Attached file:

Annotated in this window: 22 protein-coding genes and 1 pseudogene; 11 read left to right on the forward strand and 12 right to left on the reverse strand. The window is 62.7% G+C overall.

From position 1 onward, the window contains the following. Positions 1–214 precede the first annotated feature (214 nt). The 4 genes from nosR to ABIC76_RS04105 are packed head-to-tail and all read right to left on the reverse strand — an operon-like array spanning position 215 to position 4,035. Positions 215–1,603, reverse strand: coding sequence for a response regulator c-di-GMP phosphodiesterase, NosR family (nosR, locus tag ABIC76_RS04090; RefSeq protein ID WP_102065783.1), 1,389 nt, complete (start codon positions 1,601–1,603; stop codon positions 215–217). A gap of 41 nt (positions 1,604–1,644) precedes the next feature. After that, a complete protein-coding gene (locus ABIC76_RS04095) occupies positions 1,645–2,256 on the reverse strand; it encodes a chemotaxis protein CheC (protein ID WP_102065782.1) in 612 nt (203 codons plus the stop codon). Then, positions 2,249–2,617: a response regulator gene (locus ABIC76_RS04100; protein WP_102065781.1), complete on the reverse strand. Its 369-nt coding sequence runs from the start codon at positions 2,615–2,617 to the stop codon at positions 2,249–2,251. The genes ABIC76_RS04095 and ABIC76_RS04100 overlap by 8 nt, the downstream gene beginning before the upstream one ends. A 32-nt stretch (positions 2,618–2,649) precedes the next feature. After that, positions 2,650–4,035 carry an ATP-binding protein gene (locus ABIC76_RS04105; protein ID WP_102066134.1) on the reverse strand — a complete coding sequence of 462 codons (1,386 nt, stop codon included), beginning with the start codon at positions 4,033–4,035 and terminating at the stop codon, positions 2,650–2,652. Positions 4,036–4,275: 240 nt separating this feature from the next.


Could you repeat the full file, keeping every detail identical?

Annotated in this window: 22 protein-coding genes and 1 pseudogene; 11 read left to right on the forward strand and 12 right to left on the reverse strand. The window is 62.7% G+C overall.

From position 1 onward, the window contains the following. Positions 1–214 precede the first annotated feature (214 nt). The 4 genes from nosR to ABIC76_RS04105 are packed head-to-tail and all read right to left on the reverse strand — an operon-like array spanning position 215 to position 4,035. Positions 215–1,603, reverse strand: coding sequence for a response regulator c-di-GMP phosphodiesterase, NosR family (nosR, locus tag ABIC76_RS04090; RefSeq protein ID WP_102065783.1), 1,389 nt, complete (start codon positions 1,601–1,603; stop codon positions 215–217). A gap of 41 nt (positions 1,604–1,644) precedes the next feature. After that, a complete protein-coding gene (locus ABIC76_RS04095) occupies positions 1,645–2,256 on the reverse strand; it encodes a chemotaxis protein CheC (protein ID WP_102065782.1) in 612 nt (203 codons plus the stop codon). Then, positions 2,249–2,617: a response regulator gene (locus ABIC76_RS04100; protein WP_102065781.1), complete on the reverse strand. Its 369-nt coding sequence runs from the start codon at positions 2,615–2,617 to the stop codon at positions 2,249–2,251. The genes ABIC76_RS04095 and ABIC76_RS04100 overlap by 8 nt, the downstream gene beginning before the upstream one ends. A 32-nt stretch (positions 2,618–2,649) precedes the next feature. After that, positions 2,650–4,035 carry an ATP-binding protein gene (locus ABIC76_RS04105; protein ID WP_102066134.1) on the reverse strand — a complete coding sequence of 462 codons (1,386 nt, stop codon included), beginning with the start codon at positions 4,033–4,035 and terminating at the stop codon, positions 2,650–2,652. Positions 4,036–4,275: 240 nt separating this feature from the next.